What is a depreciation

Edit This Favorite

Seminars Qualify for NICET, Florida & Wisconsin CEU's (where applicable).

NICET CREDITS (per class)-0.1 CEU/1 CPD

SEMINARS BEGIN AT 10:30 a.m. Eastern Time

$125 for Members/AHJs and $250 for Non-Members (per seminar)

Register for 6 or more seminars and save 25% (Use Promo Code: Save25)

Register for 5 seminars and save 20% (Use Promo Code: Save20)

Backflow Prevention and Fire Sprinkler Systems

Roland Asp, CET

The NFPA installation standards (NFPA 13, NFPA 13R and NFPA 13D) do not require the installation of backflow prevention devices; however, there are times when these devices are required by building codes, plumbing codes, and health codes. The most common reason backflow devices may be required is based upon the cross-connection guidelines of the water purveyors. A particular point of contention between the fire protection industry and the water supply industry revolves around residential sprinkler systems. These devices create an added expense and also cause pressure loss that must be accounted for in the hydraulic calculations. Although these devices do not serve a specific fire protection purpose, they do serve a purpose. This seminar will include discussion on the variables of a fire protection system that may necessitate the inclusion of a backflow prevention device, along with the types of backflow devices and their installation.

Obstructions to Standard Spray and Extended Coverage Sprinklers

Robert Upson

Spray sprinklers are the oldest type of sprinkler in regular use today and still the most versatile. NFPA 13 contains general obstruction requirements for all sprinklers as well as specific requirements for each specific type. Fixtures, structural members, and more, may or may not be considered obstructions to sprinkler discharge. Different obstruction rules vary with the characteristics of the obstruction. This seminar will explore the rules governing clearance to both standard spray sprinklers and extended coverage spray sprinklers and demonstrate the impact of the rules on sprinkler spacing.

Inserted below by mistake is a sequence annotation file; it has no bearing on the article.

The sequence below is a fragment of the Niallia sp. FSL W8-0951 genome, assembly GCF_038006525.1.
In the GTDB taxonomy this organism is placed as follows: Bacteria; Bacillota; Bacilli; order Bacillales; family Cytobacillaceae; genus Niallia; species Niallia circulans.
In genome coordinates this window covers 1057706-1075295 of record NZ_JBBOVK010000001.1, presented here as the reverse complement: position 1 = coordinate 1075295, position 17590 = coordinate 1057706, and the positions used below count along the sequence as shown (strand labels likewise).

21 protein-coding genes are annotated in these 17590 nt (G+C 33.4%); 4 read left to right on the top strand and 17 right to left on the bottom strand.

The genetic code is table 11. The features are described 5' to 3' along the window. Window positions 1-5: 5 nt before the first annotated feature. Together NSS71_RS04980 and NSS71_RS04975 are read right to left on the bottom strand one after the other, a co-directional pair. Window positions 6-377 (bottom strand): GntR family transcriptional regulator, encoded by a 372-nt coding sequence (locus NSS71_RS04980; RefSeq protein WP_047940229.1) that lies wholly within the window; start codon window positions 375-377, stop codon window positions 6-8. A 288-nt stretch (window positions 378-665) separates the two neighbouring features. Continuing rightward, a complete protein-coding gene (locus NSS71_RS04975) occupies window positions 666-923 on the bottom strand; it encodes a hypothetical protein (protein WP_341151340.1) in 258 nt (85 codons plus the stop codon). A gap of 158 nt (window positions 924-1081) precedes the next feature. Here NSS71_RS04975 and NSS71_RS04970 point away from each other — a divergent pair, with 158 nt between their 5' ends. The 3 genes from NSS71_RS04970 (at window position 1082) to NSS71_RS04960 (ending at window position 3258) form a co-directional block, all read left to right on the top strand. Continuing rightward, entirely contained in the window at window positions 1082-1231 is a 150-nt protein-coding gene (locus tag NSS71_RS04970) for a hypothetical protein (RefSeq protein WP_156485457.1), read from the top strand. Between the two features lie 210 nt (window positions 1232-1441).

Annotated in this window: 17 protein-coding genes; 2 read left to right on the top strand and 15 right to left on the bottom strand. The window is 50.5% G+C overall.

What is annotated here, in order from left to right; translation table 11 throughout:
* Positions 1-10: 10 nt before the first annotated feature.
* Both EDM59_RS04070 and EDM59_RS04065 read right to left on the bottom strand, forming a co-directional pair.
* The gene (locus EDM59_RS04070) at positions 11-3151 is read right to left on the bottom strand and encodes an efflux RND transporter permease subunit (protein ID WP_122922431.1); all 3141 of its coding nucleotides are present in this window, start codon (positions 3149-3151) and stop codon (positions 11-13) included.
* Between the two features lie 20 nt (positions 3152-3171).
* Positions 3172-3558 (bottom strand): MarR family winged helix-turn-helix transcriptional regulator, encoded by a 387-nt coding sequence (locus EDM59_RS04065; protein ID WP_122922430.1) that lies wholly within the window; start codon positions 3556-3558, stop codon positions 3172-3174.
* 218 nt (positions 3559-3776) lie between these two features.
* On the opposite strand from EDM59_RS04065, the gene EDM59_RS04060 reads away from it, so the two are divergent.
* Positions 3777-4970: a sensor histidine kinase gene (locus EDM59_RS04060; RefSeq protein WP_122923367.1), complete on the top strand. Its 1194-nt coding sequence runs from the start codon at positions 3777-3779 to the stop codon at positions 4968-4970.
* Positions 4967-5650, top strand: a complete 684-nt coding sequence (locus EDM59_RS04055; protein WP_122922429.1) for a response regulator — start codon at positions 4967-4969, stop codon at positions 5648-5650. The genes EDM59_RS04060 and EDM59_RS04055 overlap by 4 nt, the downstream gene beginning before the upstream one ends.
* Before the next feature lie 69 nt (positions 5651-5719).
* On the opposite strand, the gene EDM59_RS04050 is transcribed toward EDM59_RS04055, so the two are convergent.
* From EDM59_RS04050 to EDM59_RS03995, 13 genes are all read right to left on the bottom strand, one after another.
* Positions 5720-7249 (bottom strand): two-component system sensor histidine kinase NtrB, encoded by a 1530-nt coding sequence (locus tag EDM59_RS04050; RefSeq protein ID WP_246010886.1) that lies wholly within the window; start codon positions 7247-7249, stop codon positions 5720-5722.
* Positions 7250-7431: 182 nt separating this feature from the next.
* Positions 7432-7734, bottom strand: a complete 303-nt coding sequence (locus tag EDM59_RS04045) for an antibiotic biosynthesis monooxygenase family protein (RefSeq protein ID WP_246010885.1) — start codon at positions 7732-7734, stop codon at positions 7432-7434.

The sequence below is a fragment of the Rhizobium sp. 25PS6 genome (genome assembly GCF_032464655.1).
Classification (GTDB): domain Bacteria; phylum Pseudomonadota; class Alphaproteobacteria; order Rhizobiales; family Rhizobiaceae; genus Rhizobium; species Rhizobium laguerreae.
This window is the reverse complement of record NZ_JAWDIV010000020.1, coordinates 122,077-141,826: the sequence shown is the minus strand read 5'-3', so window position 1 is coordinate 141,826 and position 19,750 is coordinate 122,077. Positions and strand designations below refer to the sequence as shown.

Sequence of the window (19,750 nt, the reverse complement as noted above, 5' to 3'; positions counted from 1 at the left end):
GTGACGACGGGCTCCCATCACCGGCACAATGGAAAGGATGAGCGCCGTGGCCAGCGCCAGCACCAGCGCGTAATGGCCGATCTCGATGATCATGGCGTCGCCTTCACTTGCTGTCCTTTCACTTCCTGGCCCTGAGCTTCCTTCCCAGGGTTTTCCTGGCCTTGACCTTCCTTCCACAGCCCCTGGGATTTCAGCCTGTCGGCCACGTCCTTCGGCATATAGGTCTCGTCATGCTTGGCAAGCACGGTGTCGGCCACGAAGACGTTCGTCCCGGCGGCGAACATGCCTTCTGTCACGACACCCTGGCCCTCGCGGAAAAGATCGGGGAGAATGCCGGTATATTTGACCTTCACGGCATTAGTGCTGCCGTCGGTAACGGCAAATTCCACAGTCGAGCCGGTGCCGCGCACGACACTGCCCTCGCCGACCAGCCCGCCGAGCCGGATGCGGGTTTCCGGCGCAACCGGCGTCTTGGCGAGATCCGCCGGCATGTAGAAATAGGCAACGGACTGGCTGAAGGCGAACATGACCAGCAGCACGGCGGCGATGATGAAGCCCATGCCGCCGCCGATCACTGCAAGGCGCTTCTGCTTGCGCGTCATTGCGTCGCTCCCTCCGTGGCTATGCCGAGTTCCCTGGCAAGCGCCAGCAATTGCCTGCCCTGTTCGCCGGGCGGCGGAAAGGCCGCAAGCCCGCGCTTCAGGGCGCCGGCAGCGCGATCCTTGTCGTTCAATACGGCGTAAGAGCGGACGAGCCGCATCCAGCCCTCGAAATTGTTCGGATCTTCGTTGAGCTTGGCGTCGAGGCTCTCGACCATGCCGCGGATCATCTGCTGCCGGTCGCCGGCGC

Obstructions to Residential Sprinklers

Louis Guerrazzi, EIT

Residential sprinklers have been on the market for over three decades. These sprinklers are

listed to a separate product standard by the laboratories than spray sprinklers and have unique installation criteria. The three different installation standards, NFPA 13, NFPA 13R and NFPA 13D all maintain position requirements for residential sprinklers. Fixtures, structural members, and more, may or may not be considered obstructions to sprinkler discharge. Different obstruction rules vary with the characteristics of the obstruction. This seminar will explore the rules governing clearance to residential sprinklers through all three installation standards and demonstrate the impact of the rules on residential sprinkler spacing.

Obstructions to ESFR and CMSA Sprinklers

Victoria B Valentine, PE

Early suppression fast response sprinklers (ESFR) and control mode specific application (CMSA) sprinklers are commonly used in protecting storage scenarios. These sprinklers undergo different product testing in order to achieve their listing. With the large volume of water that comes from each of these sprinklers they are extremely sensitive to obstructions. Fixtures, structural members, and more, may or may not be considered obstructions to sprinkler discharge. This seminar will explore the rules for positioning ESFR and CMSA sprinklers when obstructions are present.

Implementing New ITM Procedures from the 2014 Edition of NFPA 25

Jason Webb

The 2014 edition of NFPA 25 is currently only adopted by a handful of jurisdictions as the process of updating codes and standards can take a few years or more. With that in mind you can expect that many states and local AHJ’s will soon begin enforcing the requirements of the current edition of the standard. To comply with the 2014 edition of NFPA 25, changes in the process of inspecting and testing will need to take place. Whether it is as simple as conducting a valve status test instead of a main drain test, or the totally new practice of testing diesel fuel quality for fire pumps, everything from contract terms and conditions to how long an inspector should plan to be onsite will be effected. In this seminar, we will discuss some of the more significant of those changes and how to prepare for them.

Source: www.nfsa.org

Category: Bank

Similar articles: